Many Farragut business owners, which include personal care and fitness facilities, are excited they are part of a “Phase 1” re-opening Friday, May 1, and now have set guidelines to follow.
“We are so excited to be opening Friday,” said Kimberly Garrison, who owns two Elite Suites Salon Studios, one of which is located at 10536 Kingston Pike, near Farragut, and the other at 7600 Kingston Pike in West Town Mall. “We cannot wait.”
The restricted re-opening “certainly has a huge impact on our business, for sure,” she said. “All of our service providers are excited to get back.
“... We’re going to make sure that all of our staff, as well as our clients, have masks on throughout their entire service,” Garrison added.
Knox County Mayor Glenn Jacobs and Knox County Health Department director Dr. Martha Buchanan unveiled a plan for a three-phase re-opening of the county’s businesses — with at least 28 days between phases — following a press conference in the City/County Building in Knoxville Monday, April 27.
“For business, it’s been desperately needed,” said Matt Beeler, owner of Big Kahuna Wings, 12828 Kingston Pike. “A lot of people have had to furlough, and obviously with sales being way down, it’s been very tough to survive as a small, independent business.
“The opening is calling for half capacity, so we’ll start there, and we’ll obviously seat tables so that each table has at least the 6-foot distancing from the others,” he added.
However, Beeler noted his concerns over the 28 days mandated for the second and third phases.
“I don’t think there’s any issue with the 28 days this first phase, but I think they’re going way overboard doing it 28 days past that,” he said.
“My hope is that if (the virus) goes away, they’ll be a little bit more lenient … even Nashville is doing 14 days.”
Still, “Being a full-service restaurant and having the dining room available, even at half the capacity, allows us to get more toward what our business was before (only offering) take-out,” Beeler said. “More importantly, it will allow us to bring back the staff members who, unfortunately, haven’t been able to work.”
“I’m especially glad that they released this phased plan together, to avoid the confusion that has occurred for some of our businesses while we’ve navigated this constantly evolving challenge these past weeks,” Farragut West Knox Chamber of Commerce president/CEO Julie Blaylock stated in an April 27 e-mail.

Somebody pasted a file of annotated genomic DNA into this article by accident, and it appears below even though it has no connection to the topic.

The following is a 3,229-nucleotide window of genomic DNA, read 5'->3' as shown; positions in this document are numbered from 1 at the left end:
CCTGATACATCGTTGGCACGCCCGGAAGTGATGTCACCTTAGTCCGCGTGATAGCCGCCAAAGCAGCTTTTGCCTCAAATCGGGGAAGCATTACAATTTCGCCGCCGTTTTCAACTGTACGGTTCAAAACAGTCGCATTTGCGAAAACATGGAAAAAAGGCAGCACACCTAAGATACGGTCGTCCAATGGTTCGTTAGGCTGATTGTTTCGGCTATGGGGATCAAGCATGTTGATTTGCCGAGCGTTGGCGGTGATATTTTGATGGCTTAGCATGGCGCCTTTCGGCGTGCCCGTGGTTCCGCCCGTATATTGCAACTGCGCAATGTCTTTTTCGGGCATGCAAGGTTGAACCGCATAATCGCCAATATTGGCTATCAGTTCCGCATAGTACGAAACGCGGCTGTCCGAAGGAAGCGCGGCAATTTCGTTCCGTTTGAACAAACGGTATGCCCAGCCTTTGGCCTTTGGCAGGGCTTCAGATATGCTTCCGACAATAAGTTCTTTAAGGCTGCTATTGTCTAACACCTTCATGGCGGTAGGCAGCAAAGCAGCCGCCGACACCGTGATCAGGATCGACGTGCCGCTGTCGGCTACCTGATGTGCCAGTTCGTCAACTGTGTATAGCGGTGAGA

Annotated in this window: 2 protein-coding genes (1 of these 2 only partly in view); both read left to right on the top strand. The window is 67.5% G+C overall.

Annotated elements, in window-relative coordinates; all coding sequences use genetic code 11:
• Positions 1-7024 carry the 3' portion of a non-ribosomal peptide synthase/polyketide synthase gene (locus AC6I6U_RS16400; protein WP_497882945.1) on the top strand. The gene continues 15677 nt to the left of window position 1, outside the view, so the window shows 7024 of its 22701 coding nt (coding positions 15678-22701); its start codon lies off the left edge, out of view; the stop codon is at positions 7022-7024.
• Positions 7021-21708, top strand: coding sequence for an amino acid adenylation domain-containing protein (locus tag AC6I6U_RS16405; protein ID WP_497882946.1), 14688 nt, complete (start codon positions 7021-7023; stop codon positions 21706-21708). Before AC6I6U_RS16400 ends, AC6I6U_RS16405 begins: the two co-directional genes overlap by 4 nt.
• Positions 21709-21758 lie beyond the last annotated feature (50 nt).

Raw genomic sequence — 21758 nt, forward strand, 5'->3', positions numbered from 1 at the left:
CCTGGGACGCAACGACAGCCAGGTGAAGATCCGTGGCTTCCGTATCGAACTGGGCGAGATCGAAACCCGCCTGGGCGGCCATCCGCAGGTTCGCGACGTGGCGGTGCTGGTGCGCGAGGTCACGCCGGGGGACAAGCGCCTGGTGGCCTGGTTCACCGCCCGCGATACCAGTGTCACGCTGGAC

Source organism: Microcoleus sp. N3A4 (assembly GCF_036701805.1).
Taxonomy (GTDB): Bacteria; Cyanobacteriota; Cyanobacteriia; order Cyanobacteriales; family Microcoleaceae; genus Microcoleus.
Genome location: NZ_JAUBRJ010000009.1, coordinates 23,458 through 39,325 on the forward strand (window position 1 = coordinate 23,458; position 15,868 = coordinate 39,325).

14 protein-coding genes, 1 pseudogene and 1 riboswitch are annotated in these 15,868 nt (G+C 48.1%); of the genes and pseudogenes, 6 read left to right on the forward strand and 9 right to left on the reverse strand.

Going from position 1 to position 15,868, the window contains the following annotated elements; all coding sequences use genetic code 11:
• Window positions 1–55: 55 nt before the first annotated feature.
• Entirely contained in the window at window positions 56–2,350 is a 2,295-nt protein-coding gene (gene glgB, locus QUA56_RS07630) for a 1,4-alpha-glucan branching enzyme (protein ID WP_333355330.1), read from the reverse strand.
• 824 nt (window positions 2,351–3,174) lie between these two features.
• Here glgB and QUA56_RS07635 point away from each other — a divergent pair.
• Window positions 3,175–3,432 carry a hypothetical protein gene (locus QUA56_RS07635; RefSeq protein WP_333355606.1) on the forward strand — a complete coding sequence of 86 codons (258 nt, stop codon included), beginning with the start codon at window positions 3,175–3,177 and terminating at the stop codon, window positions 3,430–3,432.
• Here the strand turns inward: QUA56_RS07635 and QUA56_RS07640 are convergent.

“The plan appears to be a good balance of measured caution, while also allowing businesses to start getting back to work.”
However, Jessica Mishu, owner of Blue Ridge Yoga, 623 N. Campbell Station Road, plans to hold off opening her business.
“We just want to make sure my students are safe because it is all about them,” she said. “We just want to make sure we create an atmosphere where they feel safe.”
When she does open, Mishu plans to limit the number of students in classes and the number of classes, and will continue its online classes.
Retail businesses also were given the go-ahead to open.
“I think the mayor is doing the best that he can for everybody in this situation that we’re in,” said Beth Hooks, manager of Farragut’s Elliott’s Boots, Shoes, Sandals, 706 N. Campbell Station Road. “I know people are anxious to go back to work, and I hope it works the best for everybody.”
Elliott’s was able to stay open during the shut-downs because it was designated an essential business since it supplies footwear to medical personnel and other workers.
Candace Viox, owner of Water Into Wine bistro & lounge, 607 N. Campbell Station Road, said, “I can’t wait to air-hug my community. My staff and I will be making sure that we’ve got all of our checklist done.”
She invited Farragut Mayor Ron Williams to visit her restaurant Thursday, April 30, to see what she and her staff have done to comply with the plan.
“We are opening Friday, May 1, at 3 o’clock, and we will still be doing some curbside to go because we are only operating at 50 percent capacity,” Viox added.
“We will spend the next few days, working on all the regulations and requirements and making sure we have all of the recommended procedures and sanitation supplies in place and training our staff,” Garrison said. Along with other measures, she noted,